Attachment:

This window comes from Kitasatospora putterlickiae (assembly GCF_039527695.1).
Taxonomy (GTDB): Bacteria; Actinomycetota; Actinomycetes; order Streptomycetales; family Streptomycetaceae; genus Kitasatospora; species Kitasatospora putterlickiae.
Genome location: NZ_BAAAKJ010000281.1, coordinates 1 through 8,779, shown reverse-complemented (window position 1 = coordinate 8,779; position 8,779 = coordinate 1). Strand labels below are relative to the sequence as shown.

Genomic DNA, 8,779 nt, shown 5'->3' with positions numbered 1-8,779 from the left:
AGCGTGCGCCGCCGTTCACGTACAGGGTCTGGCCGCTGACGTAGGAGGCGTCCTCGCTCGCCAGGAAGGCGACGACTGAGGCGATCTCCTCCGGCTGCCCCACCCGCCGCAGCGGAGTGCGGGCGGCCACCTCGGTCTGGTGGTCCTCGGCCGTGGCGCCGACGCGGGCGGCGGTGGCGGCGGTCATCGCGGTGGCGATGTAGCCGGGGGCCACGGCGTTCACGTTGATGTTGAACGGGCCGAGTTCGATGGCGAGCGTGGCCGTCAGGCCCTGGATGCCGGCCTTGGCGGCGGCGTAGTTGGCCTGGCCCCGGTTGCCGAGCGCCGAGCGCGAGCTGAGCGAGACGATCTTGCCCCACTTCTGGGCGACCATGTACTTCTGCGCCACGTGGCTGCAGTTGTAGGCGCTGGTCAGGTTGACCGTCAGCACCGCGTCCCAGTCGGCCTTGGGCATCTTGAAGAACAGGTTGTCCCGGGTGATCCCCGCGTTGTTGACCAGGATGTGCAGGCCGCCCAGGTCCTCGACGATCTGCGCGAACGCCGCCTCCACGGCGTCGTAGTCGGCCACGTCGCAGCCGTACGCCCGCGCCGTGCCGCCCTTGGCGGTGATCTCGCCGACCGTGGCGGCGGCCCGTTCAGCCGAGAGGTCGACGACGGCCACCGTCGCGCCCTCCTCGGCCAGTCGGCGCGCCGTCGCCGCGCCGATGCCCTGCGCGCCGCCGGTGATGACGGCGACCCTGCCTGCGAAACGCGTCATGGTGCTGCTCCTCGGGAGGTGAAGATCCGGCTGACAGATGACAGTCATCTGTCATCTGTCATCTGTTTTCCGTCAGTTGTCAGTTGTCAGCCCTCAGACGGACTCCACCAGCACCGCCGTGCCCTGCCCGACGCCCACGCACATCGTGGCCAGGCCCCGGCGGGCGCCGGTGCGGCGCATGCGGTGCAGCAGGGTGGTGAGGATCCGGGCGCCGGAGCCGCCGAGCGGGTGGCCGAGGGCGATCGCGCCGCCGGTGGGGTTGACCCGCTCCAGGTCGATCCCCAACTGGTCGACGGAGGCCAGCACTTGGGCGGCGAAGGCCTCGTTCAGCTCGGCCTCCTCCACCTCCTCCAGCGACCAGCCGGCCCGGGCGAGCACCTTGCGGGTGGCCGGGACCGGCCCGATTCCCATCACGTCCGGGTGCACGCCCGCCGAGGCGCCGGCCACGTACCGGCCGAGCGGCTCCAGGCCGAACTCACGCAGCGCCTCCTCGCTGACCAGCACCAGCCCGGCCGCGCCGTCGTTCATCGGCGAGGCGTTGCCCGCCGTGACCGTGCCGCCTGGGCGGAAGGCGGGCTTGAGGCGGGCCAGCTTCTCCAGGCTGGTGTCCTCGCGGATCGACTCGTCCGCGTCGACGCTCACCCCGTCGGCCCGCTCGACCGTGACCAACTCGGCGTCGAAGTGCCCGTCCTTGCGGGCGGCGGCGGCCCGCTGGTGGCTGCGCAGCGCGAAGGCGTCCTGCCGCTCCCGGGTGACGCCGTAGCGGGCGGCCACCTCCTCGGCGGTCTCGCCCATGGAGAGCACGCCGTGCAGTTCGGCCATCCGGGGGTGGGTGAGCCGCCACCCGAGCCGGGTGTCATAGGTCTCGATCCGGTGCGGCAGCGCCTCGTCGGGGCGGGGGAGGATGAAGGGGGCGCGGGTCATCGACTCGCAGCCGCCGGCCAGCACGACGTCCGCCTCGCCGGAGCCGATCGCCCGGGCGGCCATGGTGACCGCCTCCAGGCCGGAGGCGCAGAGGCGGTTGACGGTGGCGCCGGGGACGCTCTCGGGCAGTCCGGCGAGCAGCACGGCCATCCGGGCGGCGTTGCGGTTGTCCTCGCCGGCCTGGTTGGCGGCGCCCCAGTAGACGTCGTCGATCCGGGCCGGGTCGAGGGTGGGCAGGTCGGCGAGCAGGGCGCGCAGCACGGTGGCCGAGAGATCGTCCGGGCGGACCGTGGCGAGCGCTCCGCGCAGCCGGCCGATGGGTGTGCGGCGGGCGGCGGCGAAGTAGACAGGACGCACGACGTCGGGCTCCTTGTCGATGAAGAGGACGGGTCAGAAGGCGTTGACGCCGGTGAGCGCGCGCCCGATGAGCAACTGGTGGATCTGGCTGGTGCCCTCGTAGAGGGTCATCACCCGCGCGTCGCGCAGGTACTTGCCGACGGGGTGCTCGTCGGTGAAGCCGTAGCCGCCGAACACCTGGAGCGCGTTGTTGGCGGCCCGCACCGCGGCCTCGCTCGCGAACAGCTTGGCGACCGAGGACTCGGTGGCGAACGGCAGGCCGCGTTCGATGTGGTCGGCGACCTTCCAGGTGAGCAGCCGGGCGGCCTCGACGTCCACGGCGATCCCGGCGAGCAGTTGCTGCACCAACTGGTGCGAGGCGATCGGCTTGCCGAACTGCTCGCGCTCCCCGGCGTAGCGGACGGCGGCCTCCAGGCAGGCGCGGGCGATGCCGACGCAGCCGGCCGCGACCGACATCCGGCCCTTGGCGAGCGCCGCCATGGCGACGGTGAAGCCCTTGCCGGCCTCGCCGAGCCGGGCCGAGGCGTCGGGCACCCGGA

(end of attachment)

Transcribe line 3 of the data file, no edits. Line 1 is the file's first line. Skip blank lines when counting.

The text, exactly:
Genome location: NZ_BAAAKJ010000281.1, coordinates 1 through 8,779, shown reverse-complemented (window position 1 = coordinate 8,779; position 8,779 = coordinate 1). Strand labels below are relative to the sequence as shown.